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Remote sensing as a potential precision farming technique for the Australian rice industry

Sarah Spackman1,2,4, David Lamb1,2 , John Louis1,2 and Gary McKenzie1,3

1 CRC for Sustainable Rice Production, Charles Sturt University, Locked Bag 588, Wagga Wagga, NSW 2678, Australia.
Farrer Centre, Charles Sturt University, Locked Bag 588, Wagga Wagga, NSW 2678, Australia.
Spatial Analysis Unit, Charles Sturt University, Locked Bag 588, Wagga Wagga, NSW 2678, Australia.
Corresponding author: (02)69 32552, fax (02)69 332737,


The rice crop growth model ‘maNage Rice’ is commonly used by NSW Rice farmers to estimate mid-season nitrogen application rates for their fields based on a suite of basic plant measurements completed at panicle initiation. Currently most rice growers treat their crops as being spatially uniform at the bay scale. This paper describes the use of multispectral airborne imaging to provide spatially referenced input data into the model as a potential means of quantifying within-field variability in nitrogen demand. As a first step, an evaluation of errors associated with the process of estimating crop dry-weight biomass from remotely-sensed imagery and subsequent incorporation of this data into the model, will be outlined.


New South Wales, Australia, has one of the highest yields or rice per hectare in the world. In Australia, rice is grown in a temperate climate under irrigated conditions. Rice yields average 10 t/ha, whereas countries such as USA and India yield 6 t/ha and 2.9 t/ha respectively (Rice Facts Index 1999). Even so, researchers speculate that NSW yields have not reached their full potential due to limiting factors including poor root-zone aeration, low-tiller survival, low-minimum temperatures and water stress associated with high evaporative demands (Horie et al. 1994; Williams 1997). Levels of nitrogen (N) in fields also has a major influence on rice productivity and this is still considered as one of the most effective, and easiest, variables that growers can directly influence to maximise yields.

At the bay-level, the majority of rice growers treat their crops as being spatially uniform. However, harvest yield maps acquired since 1998 reveal significant variations in yield can occur within them; up to 7-fold. Given the importance of N in rice productivity, an notion of spatial variations in N-demand, coupled with detailed knowledge of soils and other important biophysical parameters, may open the way for more effective management of crop productivity.

The temperate rice yield crop growth model (TRYM) incorporated in the decision support system of ‘maNage Rice’ is one example. The TRYM model helps NSW rice growers estimate mid-season N application rates required to achieve maximum yields for a range of expected climatic conditions. The TRYM model predicts yield in response to various mid-season N application rates (Beecher et al. 1995). The model is based on in-situ measurements of plant N, water level, shoot density and dry weight biomass (DW) at panicle-initiation (PI), the date of sowing and when PI occurred. The model also requires information about daily solar radiation and temperature, all of which can be obtained from historical meteorological data.

Remote sensing, in particular airborne multispectral imaging, is becoming more widely used in Australia as an aid to precision agriculture activities (Lamb, 2000). More recently, the technology is also being applied to row crops such as grape vines (Lamb et al. 2001). The inherent ability of remote sensing to detect and map regions of differing crop biomass within single fields makes in an important source of metre-resolution data suitable for initialising the TRYM model, thereby allowing it to be executed on individual zones characterised by certain levels of initial plant biomass.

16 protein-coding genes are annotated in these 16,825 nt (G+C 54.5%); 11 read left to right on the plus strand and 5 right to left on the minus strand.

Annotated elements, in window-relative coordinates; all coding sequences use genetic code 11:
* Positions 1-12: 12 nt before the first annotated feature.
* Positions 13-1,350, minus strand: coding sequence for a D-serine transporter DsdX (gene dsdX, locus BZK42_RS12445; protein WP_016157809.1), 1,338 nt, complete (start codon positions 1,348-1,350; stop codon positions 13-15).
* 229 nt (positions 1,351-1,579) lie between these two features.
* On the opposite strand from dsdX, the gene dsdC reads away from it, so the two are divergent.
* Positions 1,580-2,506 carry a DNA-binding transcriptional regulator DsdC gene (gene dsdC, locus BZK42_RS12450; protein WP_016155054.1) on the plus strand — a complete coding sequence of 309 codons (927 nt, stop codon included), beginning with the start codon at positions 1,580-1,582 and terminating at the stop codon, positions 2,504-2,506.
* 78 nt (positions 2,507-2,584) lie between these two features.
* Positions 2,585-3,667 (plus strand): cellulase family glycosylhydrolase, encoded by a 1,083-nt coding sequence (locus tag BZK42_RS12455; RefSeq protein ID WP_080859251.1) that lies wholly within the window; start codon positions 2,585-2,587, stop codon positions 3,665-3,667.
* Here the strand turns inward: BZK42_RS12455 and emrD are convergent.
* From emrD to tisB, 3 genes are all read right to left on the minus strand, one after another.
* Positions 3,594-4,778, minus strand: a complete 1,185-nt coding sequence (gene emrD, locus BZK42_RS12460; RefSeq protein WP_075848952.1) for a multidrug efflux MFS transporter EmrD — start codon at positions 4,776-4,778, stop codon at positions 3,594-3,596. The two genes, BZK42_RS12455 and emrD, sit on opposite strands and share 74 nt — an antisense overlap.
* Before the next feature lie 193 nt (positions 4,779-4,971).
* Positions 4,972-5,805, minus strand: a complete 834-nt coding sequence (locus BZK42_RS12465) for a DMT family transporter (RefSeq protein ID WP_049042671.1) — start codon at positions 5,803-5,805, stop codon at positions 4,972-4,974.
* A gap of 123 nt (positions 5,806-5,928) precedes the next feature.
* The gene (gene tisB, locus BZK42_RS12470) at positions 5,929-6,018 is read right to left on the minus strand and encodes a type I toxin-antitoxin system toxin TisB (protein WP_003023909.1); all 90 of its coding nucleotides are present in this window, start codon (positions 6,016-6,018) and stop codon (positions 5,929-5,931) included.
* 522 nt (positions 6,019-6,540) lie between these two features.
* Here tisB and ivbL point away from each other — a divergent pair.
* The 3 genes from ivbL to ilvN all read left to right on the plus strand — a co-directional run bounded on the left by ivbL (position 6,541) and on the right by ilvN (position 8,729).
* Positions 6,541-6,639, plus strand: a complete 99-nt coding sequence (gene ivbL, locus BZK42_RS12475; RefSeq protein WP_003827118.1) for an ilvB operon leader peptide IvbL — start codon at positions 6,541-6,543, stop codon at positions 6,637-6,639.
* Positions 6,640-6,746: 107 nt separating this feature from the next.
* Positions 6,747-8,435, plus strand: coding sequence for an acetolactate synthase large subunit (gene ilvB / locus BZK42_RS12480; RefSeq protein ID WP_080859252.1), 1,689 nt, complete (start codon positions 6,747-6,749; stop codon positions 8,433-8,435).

In extracting the necessary parameters from remotely-sensed imagery, and then executing a crop growth model based on this data, care must be taken to understand the generation, and subsequent propagation of errors from the beginning of the process through to the final model output. This paper investigates, and quantifies these errors.


The authors gratefully acknowledge the Cooperative Research Centre for Sustainable Rice Production (CRC Rice) for provisions of the research funding and a postgraduate scholarship (SLS), the staff of the Farrer Centre (CSU) for acquiring the airborne imagery, G. Batten for the measurements of DW. Helpful discussion with S. Black and J. Medway throughout the conduct of the project is also acknowledged.


Beecher, H. G., McLeod. G. D., Pritchard, K. E. & Russell, K. (1995). Benchmarks and Best Practices for Irrigated Cropping Industries in the Southern Murray Darling Basin. NSW Agriculture: Murray-Darling Basin Commission.

Horie, T., Ohnishi, M., Angus, J. F., Lewin, L. G. & Mantano, T. (1994). Physiological characteristics of high yielding rice inferred from cross-location experiments. Temperate Rice Conference Proceedings, Vol. 2, "Temperate Rice - achievements and potential". 21-24 Feb. Yanco, Charles Sturt University, Australia, pp 635-650.

Lamb, D. W. (2000). The use of qualitative airborne multispectral imaging for managing agricultural crops– A case study in south eastern Australia, Aust.J.Exp.Ag. 40 (5): 725-738.

Lamb, D.W., Hall, A. & Louis J. (2001). Airborne remote sensing of vines for canopy variability and productivity, Australian Grapegrower & Winemaker, Annual Technical Edition. (In Press).

Rice Facts Index 1999. Rice Facts. [Accessed 10 October 2000]

Williams, R.L., Angus, J. F., 1997. maNage rice: a software package to assist Riverina ricegrowers with decisions about topdressing nitrogen fertiliser. CSIRO Australia, NSW Agriculture.

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